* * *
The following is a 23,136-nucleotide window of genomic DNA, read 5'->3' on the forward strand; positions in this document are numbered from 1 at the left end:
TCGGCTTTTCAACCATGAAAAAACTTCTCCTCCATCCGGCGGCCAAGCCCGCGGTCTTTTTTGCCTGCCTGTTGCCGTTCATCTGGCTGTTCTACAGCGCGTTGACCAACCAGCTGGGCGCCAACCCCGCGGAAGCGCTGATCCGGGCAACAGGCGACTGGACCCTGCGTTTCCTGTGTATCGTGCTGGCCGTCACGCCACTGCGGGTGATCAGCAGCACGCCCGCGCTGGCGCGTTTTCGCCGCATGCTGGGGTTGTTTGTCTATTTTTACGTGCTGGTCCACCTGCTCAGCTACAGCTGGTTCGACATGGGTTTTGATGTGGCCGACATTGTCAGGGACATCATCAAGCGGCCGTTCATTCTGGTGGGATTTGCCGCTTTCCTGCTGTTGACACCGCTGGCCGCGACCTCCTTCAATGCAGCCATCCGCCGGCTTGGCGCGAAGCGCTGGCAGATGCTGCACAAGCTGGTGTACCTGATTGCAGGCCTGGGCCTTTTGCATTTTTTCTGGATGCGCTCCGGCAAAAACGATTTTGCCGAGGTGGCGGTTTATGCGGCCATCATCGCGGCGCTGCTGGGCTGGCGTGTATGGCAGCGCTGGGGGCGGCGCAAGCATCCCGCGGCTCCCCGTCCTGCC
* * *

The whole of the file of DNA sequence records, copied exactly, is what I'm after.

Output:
The following is a 23,136-nucleotide window of genomic DNA, read 5'->3' on the forward strand; positions in this document are numbered from 1 at the left end:
TCGGCTTTTCAACCATGAAAAAACTTCTCCTCCATCCGGCGGCCAAGCCCGCGGTCTTTTTTGCCTGCCTGTTGCCGTTCATCTGGCTGTTCTACAGCGCGTTGACCAACCAGCTGGGCGCCAACCCCGCGGAAGCGCTGATCCGGGCAACAGGCGACTGGACCCTGCGTTTCCTGTGTATCGTGCTGGCCGTCACGCCACTGCGGGTGATCAGCAGCACGCCCGCGCTGGCGCGTTTTCGCCGCATGCTGGGGTTGTTTGTCTATTTTTACGTGCTGGTCCACCTGCTCAGCTACAGCTGGTTCGACATGGGTTTTGATGTGGCCGACATTGTCAGGGACATCATCAAGCGGCCGTTCATTCTGGTGGGATTTGCCGCTTTCCTGCTGTTGACACCGCTGGCCGCGACCTCCTTCAATGCAGCCATCCGCCGGCTTGGCGCGAAGCGCTGGCAGATGCTGCACAAGCTGGTGTACCTGATTGCAGGCCTGGGCCTTTTGCATTTTTTCTGGATGCGCTCCGGCAAAAACGATTTTGCCGAGGTGGCGGTTTATGCGGCCATCATCGCGGCGCTGCTGGGCTGGCGTGTATGGCAGCGCTGGGGGCGGCGCAAGCATCCCGCGGCTCCCCGTCCTGCC